FASTWÜRMS is a Canadian artist collective formed in 1979 by Kim Kozzi and Dai Skuse, studio art professors at the University of Guelph in Ontario. Their artwork is multidisciplinary, including video, installation, and performance art. It concerns working class aesthetics, queer politics and witch positivity. Their first works were feature-length Super 8 films that challenged conventional narrative structures.FASTWÜRMS describes the focus of their art as social exchange and 'pratiques relationnelles'. Kozzi and Skuse have exhibited internationally, taught at the Toronto School of Art and OCAD and are currently Associate Professors of Studio Art in the School of Fine Arts and Music at the University of Guelph. Public artWhile FASTWÜRMS' portfolio and installation work is extensive, their public art pieces are few. FASTWÜRMS has commented on the process of public art creation as being a 'risk mitigation', sometimes leading to compromises with the work. Their permanent public art sculptures include Ex Ovo Omnia at the Macdonald Stewart Art Centre in Guelph and Turtle Pond, Snowm'n, and a pair of Woodpeckers at the Metro Toronto Convention Centre. MonocerosMonoceros is a public art piece by FASTWÜRMS currently installed in Liberty Village in downtown Toronto, Canada. This pieces comes in the form of a giant bronze frog and narwhal tusk/unicorn's horn, a pair called Monoceros. According to FASTWÜRMS the work is "based on the Tetraploid Treefrog (Hyla versicolor) and the took or 'tusk' of the Narwhal (Monodon monoceros). In medieval Europe, rare and valuable Narwhal tusks were accepted as proof positive for the existence of the magical Unicorn. The Unicorn and the Frog are both powerful icons from traditional and popular culture. They promise protection, good health, prosperity and wealth. Invest in natural wealth and the health of Narwhals and Frogs, tryst with reciprocal coexistence, and the Monoceros gyre of good fortune and good luck is yours to share." Monoceros' tusk is 37 feet high, and has a 11 foot diameter 'moon disc'. Along the Narwhal's tusk, a groove filled with crushed stone, detailed polliwogs, and tadpoles develops into frogs swimming upstream through a river of ancient coins, symbolic of health and wealth.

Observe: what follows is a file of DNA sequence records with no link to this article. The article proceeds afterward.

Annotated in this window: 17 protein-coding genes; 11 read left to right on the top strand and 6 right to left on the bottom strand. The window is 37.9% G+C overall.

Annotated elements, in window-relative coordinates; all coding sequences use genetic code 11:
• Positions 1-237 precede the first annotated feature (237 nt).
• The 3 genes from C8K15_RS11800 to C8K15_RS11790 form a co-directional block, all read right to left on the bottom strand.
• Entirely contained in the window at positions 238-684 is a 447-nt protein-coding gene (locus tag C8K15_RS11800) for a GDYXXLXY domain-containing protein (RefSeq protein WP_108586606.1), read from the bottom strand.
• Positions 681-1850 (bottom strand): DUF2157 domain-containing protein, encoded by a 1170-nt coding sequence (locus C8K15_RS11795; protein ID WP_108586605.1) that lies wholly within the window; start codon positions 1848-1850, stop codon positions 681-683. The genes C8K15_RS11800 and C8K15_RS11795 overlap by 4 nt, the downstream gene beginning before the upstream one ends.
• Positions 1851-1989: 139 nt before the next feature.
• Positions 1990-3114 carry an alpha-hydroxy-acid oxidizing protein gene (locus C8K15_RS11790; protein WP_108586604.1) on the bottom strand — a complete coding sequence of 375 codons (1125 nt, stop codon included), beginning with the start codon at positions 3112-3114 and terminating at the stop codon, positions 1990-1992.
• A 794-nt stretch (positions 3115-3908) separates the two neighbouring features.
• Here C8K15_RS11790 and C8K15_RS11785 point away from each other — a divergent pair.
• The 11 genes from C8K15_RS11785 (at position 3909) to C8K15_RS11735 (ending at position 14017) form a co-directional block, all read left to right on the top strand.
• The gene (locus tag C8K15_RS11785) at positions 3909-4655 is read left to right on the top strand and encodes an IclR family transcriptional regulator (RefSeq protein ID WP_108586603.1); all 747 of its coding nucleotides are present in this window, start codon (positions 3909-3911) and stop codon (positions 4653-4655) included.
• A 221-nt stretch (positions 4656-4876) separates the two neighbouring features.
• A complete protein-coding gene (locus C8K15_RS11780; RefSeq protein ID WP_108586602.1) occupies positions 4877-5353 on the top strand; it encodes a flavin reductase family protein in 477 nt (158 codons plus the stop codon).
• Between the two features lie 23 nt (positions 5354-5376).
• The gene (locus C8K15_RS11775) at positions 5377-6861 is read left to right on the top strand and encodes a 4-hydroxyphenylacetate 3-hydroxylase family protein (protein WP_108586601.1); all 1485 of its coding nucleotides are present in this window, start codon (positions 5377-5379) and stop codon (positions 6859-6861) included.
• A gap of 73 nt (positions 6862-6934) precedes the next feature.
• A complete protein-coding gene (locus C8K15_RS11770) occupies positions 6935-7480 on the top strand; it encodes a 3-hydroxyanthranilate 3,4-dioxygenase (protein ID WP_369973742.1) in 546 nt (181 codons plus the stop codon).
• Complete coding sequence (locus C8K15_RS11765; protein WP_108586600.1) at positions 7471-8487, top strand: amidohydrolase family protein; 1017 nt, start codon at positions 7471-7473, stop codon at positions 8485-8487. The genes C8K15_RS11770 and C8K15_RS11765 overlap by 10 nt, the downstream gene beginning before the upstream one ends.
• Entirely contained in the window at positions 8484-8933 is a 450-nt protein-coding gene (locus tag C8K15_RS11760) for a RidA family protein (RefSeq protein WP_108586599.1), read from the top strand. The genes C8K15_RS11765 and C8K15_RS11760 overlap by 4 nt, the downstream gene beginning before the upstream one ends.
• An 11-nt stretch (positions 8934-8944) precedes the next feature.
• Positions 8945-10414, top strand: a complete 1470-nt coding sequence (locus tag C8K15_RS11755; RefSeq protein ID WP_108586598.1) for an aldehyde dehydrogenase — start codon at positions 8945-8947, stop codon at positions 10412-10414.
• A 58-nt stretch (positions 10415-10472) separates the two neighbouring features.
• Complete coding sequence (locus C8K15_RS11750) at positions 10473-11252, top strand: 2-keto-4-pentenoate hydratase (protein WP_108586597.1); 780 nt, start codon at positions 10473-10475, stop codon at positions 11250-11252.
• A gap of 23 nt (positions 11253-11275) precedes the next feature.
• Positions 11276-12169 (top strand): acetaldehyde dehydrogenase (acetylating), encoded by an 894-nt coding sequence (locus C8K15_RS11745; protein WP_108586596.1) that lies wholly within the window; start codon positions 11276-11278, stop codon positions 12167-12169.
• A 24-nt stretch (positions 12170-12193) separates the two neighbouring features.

Stig Anderson and FASTWÜRMSFor other people with similar names, see Stig Andersson.Stig Erik Leopold "Stikkan" Anderson (25 January 1931 – 12 September 1997) was born in Hova, Sweden, and was best known as the manager of the pop group ABBA.Contents 1 Polar Music 2 ABBA 2.1 Legal disputes 3 Polar Music Prize 4 Personal life 5 References 6 SourcesPolar MusicAnderson was the founder of the Polar Music record label in 1963. Initially beginning his career as a chemistry and mathematics teacher after leaving school at the age of 15, Anderson soon entered the Swedish popular music scene, becoming a music producer, manager and occasional performer. Stig Anderson and Dutch singer Ria Valk (1961)Anderson had begun writing songs as early as 1951, and in 1959 he got his breakthrough with the song "Är du kär i mig ännu, Klas-Göran?" ("Are You Still in Love With Me, Klas-Göran?"), written for Swedish singer Lill-Babs. During the 1960s he was one of Sweden's most prolific songwriters, producing more than 3,000 published titles. Anderson also founded Sweden Music in 1960, as well as several other companies.By the late 1960s, he was the manager and producer of Björn Ulvaeus and Benny Andersson, who would become the two main songwriters of ABBA. He joined the careers of these two after previously managing the Hootenanny Singers, of which Ulvaeus was a member. Later, in 1972, he began managing Anni-Frid Lyngstad, and finally in 1976 Agnetha Fältskog (until December 1975, Fältskog was still bound to Cupol/CBS Records under a contract). Prior to ABBA's formation, Björn and Benny were living in a Volkswagen bus and had decided to leave music and gain regular jobs; however, Anderson persuaded them to start a new band, investing considerable money in the group.Before his time with ABBA, Anderson managed some of the biggest Swedish artists at that time, and had a huge number of hits on the Swedish charts. His success earned him the nickname "The Business" since he often had several artists in the Top 10 at any time with whom he had written, published, and recorded the songs. When requiring fresh ideas, Anderson would travel to New York City, buy songs that had been American hits, and then translate or transcribe the lyrics on the return journey ready for a recording session shortly after and then have the record on the shelves within a few days. The number of songs sent to IFPI/ASCAP for copyright infringement reached over 9,000. ABBAIn the early stages of ABBA, Anderson co-wrote many of the songs' lyrics, among them some of the band's biggest hits, such as "Ring Ring" (1973), "Waterloo" (1974), "Honey, Honey" (1974), "I Do, I Do, I Do, I Do, I Do" (1975), "Mamma Mia" (1975), "S.O.S" (1975), "Fernando" (1976), "Dancing Queen" (1976), "Knowing Me, Knowing You" (1977), and "The Name of the Game" (1977).Frequently known as the fifth member of ABBA, besides contributing to the lyrics, he also owned the record label and the publishing company. Anderson gave shares in the company as gifts to Benny Andersson, Björn Ulvaeus and Michael B. Tretow out of friendship as the group became highly successful. Tretow worked on the mixing board and was the sound engineer for the group. According to PolarmusicPrize.org, Anderson's most treasured award was Billboard Magazine's "Trendsetter Award". Such a distinction had only been presented to one European before Anderson, and that was Brian Epstein, manager of The Beatles.Anderson was one of the dominant figures behind ABBA, representing their commercial interests and global success through successful record deals. At the same time, he also managed the investment of funds and the enormous financial incomes of Polar Music, holding the majority of stocks. This was an agreement dating back to 1974, and a great deal of the money came from individual record deals he struck for the group, including a ground-breaking agreement for record sales in the Soviet Union in which ABBA recordings were released in exchange for barrels of oil. In the mid-1980s, a considerable part of ABBA's fortune was lost by mismanagement, bad investments, high demands for tax, and the rise of credit rates. Legal disputesThe contract with the performers, as well as the international distribution, ran from a standard publishing and recording deal involving identical contracts, rather than from one written specifically with the performers of the band. This led to problems later, when three of the four ABBA members terminated their relationship with Anderson when it was revealed that Anderson had used this contract to take a percentage of profits at a value of 4.5 million euros over the course of many years. A complaint against Anderson was submitted to the Stockholm District Court in June 1990 by Agnetha Fältskog's company Agnetha Fältskog Produktion AB, Benny Andersson's company Mono Music AB, as well as a Dutch company holding Björn Ulvaeus's rights. The dispute was eventually settled out of court in July 1991; the terms of the settlement remain undisclosed.In 1982 Anni-Frid Lyngstad had sold all the shares in the Polar Music company given to her by Anderson, as she moved abroad. For unknown reasons she remains the only member never to seek legal recourse for past royalty fees. She was not involved in any way with the legal proceedings against Anderson. Polar Music PrizeIn 1989, Anderson made a substantial financial endowment to found the Polar Music Prize from money he made when he sold the multi-million-dollar record company Polar Records. In this deal nearly all utilisation and license rights, and the registered ABBA trademark, were sold for an unknown sum of money to PolyGram shortly before the ABBA members took him to court over royalty back payments. Previously, Anderson had licenced ABBA and the members' solo releases to various labels worldwide as a way to earn more royalties. In 1998, PolyGram was in turn sold to Seagram and merged into what is now one of the Big Four record labels, the Universal Music Group, the company that today holds the rights to the entire ABBA back catalogue. Personal lifeStig Anderson was married to Gudrun Anderson, and had two sons, Anders and Lasse, and a daughter Marie. His daughter, Marie Ledin (wife of Swedish star and ABBA concert backing vocalist Tomas Ledin) was also involved in the music industry. In the mid-1980s she started a new, highly successful record label called Record Station (sold to German BMG in the early 1990s), followed by Anderson Records. Anderson Records released Anni-Frid Lyngstad's Swedish comeback album Djupa andetag in 1996, as well as Michael B. Tretow's Greatest Hits in 1999.On 12 September 1997, at the age of 66, Stig Anderson died of a heart attack. His funeral was broadcast live by Sveriges Television, an honour generally only reserved for distinguished statesmen or royalty.